Remember, the child really just wants love and affection from their narcissistic parent. To admit that their parent is abusing them means giving up all hope that this love will ever come. Since the thought of this is very painful, children simply make excuses (often putting the blame on themselves), and carry on trying to get the love that they crave…
This is part of the reason that children of narcs end up in stormy, difficult marriages. If they find a spouse who is abusive in the same way as their parent, and they can get their new spouse to love them, then maybe their parent actually did love them all along. Maybe it really was their fault for not learning exactly how to act in order to get it.
And so, difficult relationships become like a puzzle they have to solve, to prove their parent’s love really did exist – but was just being withheld. So they move from abuser to abuser, trying to beat the puzzle.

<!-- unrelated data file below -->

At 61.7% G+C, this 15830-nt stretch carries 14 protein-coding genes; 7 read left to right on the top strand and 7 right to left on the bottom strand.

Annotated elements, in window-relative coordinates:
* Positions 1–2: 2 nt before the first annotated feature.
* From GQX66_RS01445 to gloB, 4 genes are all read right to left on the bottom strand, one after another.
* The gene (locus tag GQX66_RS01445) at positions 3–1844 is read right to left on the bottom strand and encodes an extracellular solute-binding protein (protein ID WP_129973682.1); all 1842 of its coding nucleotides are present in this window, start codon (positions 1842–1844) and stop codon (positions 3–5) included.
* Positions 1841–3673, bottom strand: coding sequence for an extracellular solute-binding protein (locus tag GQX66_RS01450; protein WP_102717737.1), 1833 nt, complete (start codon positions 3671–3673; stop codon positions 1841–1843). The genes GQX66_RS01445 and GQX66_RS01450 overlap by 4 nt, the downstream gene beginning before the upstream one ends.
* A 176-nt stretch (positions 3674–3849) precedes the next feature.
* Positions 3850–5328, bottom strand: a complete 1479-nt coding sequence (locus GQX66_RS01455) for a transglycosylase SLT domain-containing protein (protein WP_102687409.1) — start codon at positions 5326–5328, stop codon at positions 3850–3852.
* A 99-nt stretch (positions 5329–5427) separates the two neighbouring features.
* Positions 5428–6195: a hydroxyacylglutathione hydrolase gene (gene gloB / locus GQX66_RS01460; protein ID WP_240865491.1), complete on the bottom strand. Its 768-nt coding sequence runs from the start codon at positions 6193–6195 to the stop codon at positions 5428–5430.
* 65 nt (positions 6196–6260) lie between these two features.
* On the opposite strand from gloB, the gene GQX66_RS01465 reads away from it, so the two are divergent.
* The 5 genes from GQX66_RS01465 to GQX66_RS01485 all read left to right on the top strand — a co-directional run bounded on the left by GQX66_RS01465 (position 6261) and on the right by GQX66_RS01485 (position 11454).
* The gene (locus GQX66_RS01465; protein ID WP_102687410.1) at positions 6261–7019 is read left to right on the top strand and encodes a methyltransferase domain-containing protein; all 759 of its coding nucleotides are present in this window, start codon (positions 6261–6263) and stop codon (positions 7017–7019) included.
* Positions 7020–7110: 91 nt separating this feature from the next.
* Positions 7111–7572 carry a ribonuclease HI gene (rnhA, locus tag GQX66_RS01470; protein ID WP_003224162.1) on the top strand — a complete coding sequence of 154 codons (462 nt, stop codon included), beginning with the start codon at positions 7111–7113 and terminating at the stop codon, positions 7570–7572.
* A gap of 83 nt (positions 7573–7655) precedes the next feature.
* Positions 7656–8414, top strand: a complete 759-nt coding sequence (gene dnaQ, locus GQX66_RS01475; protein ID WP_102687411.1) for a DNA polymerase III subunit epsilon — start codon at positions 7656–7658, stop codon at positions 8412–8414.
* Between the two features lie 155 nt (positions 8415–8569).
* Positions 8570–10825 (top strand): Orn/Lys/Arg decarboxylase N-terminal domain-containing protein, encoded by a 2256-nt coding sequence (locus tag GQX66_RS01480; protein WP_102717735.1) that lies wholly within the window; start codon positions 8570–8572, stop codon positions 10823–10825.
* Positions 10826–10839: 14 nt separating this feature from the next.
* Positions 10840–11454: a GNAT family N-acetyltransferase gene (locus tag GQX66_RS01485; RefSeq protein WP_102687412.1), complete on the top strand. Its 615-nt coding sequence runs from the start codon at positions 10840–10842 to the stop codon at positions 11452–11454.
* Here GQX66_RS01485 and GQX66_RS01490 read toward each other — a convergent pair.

… is to remove the protectiveness around their parent. If the patient can accept that their parent was mistreating them, and that the love was probably not there, they can then break out of this cycle of bad relationships.
Of course this is a painful hurdle to jump, and as with many forms of therapy, things can get worse, emotionally speaking before they get better. But, life is easier on the other side of these hurdles.